With the significant reduction in defined benefit retirement plans in the United States, the burden of investing retirement portfolios has been placed on the backs of individual participants, primarily in defined contribution plans. Historically, individuals have significantly underperformed institutional investors due to a lack of time, information, and expertise in managing investments. Target date funds (“TDFs”) were created in an effort to bridge the gap between professionally managed pension funds and participant directed retirement plans with the goal of increasing the likelihood that individuals could achieve their retirement income goals.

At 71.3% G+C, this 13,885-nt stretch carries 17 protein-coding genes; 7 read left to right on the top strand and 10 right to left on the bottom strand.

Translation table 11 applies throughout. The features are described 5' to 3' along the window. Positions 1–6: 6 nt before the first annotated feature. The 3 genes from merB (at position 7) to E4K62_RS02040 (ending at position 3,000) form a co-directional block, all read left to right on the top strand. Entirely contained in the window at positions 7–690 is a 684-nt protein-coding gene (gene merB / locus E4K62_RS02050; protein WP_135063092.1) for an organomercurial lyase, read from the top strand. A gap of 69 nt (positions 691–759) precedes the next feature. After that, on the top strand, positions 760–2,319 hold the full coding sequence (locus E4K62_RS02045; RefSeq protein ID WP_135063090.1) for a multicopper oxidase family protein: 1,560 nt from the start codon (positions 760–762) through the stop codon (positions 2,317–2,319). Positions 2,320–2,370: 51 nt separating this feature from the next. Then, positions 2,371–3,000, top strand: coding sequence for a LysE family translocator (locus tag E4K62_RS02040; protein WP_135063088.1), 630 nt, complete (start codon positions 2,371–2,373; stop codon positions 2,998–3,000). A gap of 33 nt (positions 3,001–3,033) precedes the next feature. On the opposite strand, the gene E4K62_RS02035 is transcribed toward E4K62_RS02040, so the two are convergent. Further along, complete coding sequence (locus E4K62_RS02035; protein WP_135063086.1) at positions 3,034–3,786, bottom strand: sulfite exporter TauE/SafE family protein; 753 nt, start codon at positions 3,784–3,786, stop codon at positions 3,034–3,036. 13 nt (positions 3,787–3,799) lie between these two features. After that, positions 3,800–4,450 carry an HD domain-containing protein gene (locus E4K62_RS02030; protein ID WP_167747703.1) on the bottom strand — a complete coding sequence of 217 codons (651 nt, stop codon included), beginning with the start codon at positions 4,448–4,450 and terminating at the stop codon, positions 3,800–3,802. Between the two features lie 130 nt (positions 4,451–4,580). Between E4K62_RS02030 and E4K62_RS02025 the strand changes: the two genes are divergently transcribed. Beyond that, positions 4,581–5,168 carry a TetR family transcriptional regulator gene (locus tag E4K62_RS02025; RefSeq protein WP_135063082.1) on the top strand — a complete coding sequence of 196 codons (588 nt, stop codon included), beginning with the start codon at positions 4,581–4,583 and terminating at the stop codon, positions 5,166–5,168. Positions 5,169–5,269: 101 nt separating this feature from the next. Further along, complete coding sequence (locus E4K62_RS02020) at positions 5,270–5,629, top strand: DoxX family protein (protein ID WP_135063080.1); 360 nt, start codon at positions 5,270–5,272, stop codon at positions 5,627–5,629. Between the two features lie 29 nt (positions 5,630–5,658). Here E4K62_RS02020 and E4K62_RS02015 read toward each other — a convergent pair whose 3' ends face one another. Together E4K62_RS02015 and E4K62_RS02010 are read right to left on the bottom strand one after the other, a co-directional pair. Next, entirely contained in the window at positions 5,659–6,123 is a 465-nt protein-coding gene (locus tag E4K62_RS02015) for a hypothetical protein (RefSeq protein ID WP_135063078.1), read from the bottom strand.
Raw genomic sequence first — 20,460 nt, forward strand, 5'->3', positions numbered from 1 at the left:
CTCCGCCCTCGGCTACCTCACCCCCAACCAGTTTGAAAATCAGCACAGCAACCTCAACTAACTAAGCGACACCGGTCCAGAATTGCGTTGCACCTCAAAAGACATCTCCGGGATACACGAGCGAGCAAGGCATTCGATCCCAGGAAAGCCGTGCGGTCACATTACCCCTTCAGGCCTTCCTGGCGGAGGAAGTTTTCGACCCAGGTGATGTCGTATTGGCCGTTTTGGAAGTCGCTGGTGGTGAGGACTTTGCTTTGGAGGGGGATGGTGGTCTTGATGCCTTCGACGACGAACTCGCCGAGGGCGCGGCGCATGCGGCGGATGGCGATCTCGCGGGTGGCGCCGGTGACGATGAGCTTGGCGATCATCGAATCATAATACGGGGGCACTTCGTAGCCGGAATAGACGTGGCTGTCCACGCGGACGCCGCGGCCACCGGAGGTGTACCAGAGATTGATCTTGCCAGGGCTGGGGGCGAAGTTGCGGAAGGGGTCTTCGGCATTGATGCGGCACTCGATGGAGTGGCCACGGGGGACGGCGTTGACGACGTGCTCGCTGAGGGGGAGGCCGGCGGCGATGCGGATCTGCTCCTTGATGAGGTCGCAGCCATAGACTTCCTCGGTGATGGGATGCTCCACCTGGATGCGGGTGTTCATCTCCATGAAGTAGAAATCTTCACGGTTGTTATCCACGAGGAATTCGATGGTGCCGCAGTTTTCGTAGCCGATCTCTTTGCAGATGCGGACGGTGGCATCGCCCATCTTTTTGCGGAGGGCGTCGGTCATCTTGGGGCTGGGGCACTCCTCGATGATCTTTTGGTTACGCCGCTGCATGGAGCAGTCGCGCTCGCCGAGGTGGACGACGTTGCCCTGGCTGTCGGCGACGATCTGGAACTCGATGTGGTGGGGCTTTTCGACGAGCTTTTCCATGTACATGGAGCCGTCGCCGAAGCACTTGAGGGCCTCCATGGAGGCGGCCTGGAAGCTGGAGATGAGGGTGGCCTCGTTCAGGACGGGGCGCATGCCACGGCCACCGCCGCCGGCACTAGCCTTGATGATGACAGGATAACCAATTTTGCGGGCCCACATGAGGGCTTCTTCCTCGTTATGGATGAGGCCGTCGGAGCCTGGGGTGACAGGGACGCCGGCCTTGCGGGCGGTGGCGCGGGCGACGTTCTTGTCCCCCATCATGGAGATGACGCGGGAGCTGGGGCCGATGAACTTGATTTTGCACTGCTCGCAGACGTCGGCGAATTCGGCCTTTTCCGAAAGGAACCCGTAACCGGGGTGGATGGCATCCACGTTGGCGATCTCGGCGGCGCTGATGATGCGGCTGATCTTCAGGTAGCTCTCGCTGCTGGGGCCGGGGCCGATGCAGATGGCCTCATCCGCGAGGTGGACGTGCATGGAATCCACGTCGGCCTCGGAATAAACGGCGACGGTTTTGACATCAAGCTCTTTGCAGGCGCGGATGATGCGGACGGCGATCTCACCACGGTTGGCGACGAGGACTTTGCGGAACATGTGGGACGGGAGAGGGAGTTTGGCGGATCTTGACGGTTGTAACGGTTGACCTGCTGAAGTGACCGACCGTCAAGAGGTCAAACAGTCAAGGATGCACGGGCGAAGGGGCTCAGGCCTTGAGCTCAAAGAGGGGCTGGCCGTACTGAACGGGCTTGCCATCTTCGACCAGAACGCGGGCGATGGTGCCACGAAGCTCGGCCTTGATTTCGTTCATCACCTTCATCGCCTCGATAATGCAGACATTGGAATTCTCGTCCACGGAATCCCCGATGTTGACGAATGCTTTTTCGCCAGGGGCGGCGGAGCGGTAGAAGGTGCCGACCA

This paper first provides a brief history of TDFs, followed by a discussion of fund mechanics and their pros and cons. Finally, it provides a review of the marketplace and likely future trends that should help plan sponsors make informed decisions regarding the use of TDFs. We conclude that TDFs represent an important aspect of defined contribution plan design, and should be included in a plan’s investment menu.